Windows 2000 will not be fit to roll out until the middle of next year, according to analysts at researcher Gartner Group.
Gartner advises organisations thinking of using the software to start their preparations immediately.
Microsoft has missed this week?s planned shipping date for the final public beta of Windows 2000. The third beta for the successor to Windows NT 4.0 ships next week.
Gartner analyst Ed Thompson said at a London conference this week: ?Windows 2000 won?t be in a reasonably stable, feature complete general release until at least the middle of 2000.?
However, he has already spoken to five major banks who are planning an eventual migration to a mix of IBM S/390 and Windows 2000 servers.
Thompson said these banks and other large organisations will be crying out for staff with Win 2000 skills in two years? time. By 2001, Gartner predicts a massive increase in demand for Win 2000 skills, with, ?salaries going through the roof.?
IT managers looking to migrate to the platform in 2001 should, ?ask for five to 10 per cent of their migration budget this year for training, and 20 per cent next year,? advises Thompson. NT 4.0 skills will not all be transferable, he warned.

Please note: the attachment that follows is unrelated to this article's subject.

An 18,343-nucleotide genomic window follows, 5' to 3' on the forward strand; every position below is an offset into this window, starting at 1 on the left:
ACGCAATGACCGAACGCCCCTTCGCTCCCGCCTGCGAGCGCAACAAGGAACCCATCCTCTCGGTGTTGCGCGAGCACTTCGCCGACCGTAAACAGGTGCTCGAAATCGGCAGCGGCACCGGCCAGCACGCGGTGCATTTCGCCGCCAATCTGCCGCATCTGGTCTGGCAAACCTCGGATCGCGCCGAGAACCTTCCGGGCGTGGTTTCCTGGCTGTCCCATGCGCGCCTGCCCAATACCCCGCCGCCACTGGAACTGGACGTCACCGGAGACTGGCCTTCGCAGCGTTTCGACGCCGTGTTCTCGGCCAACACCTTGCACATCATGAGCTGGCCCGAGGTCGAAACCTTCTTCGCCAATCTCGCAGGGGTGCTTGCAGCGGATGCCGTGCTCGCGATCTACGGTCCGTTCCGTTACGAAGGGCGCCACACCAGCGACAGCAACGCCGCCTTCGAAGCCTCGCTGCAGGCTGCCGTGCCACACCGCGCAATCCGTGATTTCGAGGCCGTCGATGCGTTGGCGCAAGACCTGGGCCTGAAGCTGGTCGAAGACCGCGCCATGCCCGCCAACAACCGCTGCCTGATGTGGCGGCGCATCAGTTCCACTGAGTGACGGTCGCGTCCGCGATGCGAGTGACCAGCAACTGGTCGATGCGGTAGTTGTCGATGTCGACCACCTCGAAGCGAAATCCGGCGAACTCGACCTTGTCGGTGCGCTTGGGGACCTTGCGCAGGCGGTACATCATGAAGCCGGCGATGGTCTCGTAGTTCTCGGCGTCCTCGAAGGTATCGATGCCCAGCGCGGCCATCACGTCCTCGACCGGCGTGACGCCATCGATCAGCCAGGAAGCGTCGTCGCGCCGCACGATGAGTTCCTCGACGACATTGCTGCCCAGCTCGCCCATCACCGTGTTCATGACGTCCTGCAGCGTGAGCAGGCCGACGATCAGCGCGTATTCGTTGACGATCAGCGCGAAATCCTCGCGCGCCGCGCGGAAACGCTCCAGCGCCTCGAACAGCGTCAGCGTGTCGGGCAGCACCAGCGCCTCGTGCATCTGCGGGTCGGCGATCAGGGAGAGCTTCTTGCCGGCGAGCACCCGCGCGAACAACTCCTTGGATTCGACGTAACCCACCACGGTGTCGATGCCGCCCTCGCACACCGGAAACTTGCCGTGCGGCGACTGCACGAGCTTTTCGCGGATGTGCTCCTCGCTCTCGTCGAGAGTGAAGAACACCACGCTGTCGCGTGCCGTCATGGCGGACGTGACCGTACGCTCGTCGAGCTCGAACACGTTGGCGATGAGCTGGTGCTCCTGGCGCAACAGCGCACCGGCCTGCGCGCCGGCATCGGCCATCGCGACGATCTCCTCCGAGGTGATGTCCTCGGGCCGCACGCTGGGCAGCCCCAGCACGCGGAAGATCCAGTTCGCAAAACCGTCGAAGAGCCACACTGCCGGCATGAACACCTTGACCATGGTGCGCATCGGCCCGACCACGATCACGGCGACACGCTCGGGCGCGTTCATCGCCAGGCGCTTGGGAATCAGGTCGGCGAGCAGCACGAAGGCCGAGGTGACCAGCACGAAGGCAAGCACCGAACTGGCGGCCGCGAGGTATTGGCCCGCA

When Microsoft released NT 4.0 in 1997, it was accused of releasing bug ridden software. Since then it has issued four service packs to fix bugs and upgrade the operating system. A fifth is due in three weeks? time, and a sixth is in development.
Microsoft said this week that Windows 2000 will ship ?when it?s ready,? and no earlier. The company has, however, been widely reported as planning to ship it in October this year.
Thompson said that even when Windows 2000 ships, many functions will not be as reliable as those provided by third party software add ons or existing features in NT 4.0. These include hierarchical storage, desktop manageability and security.
Thompson also said that the symmetric multi-processing in Win 2000 will only be useful for up to six processors.
For further stories see 22 April issue of Computing
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